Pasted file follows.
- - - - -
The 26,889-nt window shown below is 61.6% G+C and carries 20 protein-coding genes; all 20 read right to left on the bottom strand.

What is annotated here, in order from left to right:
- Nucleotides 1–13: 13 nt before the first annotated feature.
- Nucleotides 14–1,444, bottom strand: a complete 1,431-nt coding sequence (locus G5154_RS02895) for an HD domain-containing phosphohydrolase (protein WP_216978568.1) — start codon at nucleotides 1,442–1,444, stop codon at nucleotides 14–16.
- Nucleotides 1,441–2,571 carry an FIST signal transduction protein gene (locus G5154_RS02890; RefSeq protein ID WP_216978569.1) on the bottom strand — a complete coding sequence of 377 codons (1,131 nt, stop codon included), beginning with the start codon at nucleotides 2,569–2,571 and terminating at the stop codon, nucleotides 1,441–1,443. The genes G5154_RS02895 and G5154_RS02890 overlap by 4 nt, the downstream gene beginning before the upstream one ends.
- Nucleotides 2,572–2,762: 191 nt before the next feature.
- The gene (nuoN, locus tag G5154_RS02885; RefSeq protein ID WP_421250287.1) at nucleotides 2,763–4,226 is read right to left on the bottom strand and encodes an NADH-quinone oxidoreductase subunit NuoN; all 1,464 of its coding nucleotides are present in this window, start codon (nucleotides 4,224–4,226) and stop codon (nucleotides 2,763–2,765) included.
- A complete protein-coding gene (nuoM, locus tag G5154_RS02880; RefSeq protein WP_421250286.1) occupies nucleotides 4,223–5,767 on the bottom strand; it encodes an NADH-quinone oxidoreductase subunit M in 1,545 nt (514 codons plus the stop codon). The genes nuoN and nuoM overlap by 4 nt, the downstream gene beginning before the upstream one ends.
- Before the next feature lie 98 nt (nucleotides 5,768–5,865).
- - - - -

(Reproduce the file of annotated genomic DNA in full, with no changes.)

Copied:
The 26,889-nt window shown below is 61.6% G+C and carries 20 protein-coding genes; all 20 read right to left on the bottom strand.

What is annotated here, in order from left to right:
- Nucleotides 1–13: 13 nt before the first annotated feature.
- Nucleotides 14–1,444, bottom strand: a complete 1,431-nt coding sequence (locus G5154_RS02895) for an HD domain-containing phosphohydrolase (protein WP_216978568.1) — start codon at nucleotides 1,442–1,444, stop codon at nucleotides 14–16.
- Nucleotides 1,441–2,571 carry an FIST signal transduction protein gene (locus G5154_RS02890; RefSeq protein ID WP_216978569.1) on the bottom strand — a complete coding sequence of 377 codons (1,131 nt, stop codon included), beginning with the start codon at nucleotides 2,569–2,571 and terminating at the stop codon, nucleotides 1,441–1,443. The genes G5154_RS02895 and G5154_RS02890 overlap by 4 nt, the downstream gene beginning before the upstream one ends.
- Nucleotides 2,572–2,762: 191 nt before the next feature.
- The gene (nuoN, locus tag G5154_RS02885; RefSeq protein ID WP_421250287.1) at nucleotides 2,763–4,226 is read right to left on the bottom strand and encodes an NADH-quinone oxidoreductase subunit NuoN; all 1,464 of its coding nucleotides are present in this window, start codon (nucleotides 4,224–4,226) and stop codon (nucleotides 2,763–2,765) included.
- A complete protein-coding gene (nuoM, locus tag G5154_RS02880; RefSeq protein WP_421250286.1) occupies nucleotides 4,223–5,767 on the bottom strand; it encodes an NADH-quinone oxidoreductase subunit M in 1,545 nt (514 codons plus the stop codon). The genes nuoN and nuoM overlap by 4 nt, the downstream gene beginning before the upstream one ends.
- Before the next feature lie 98 nt (nucleotides 5,768–5,865).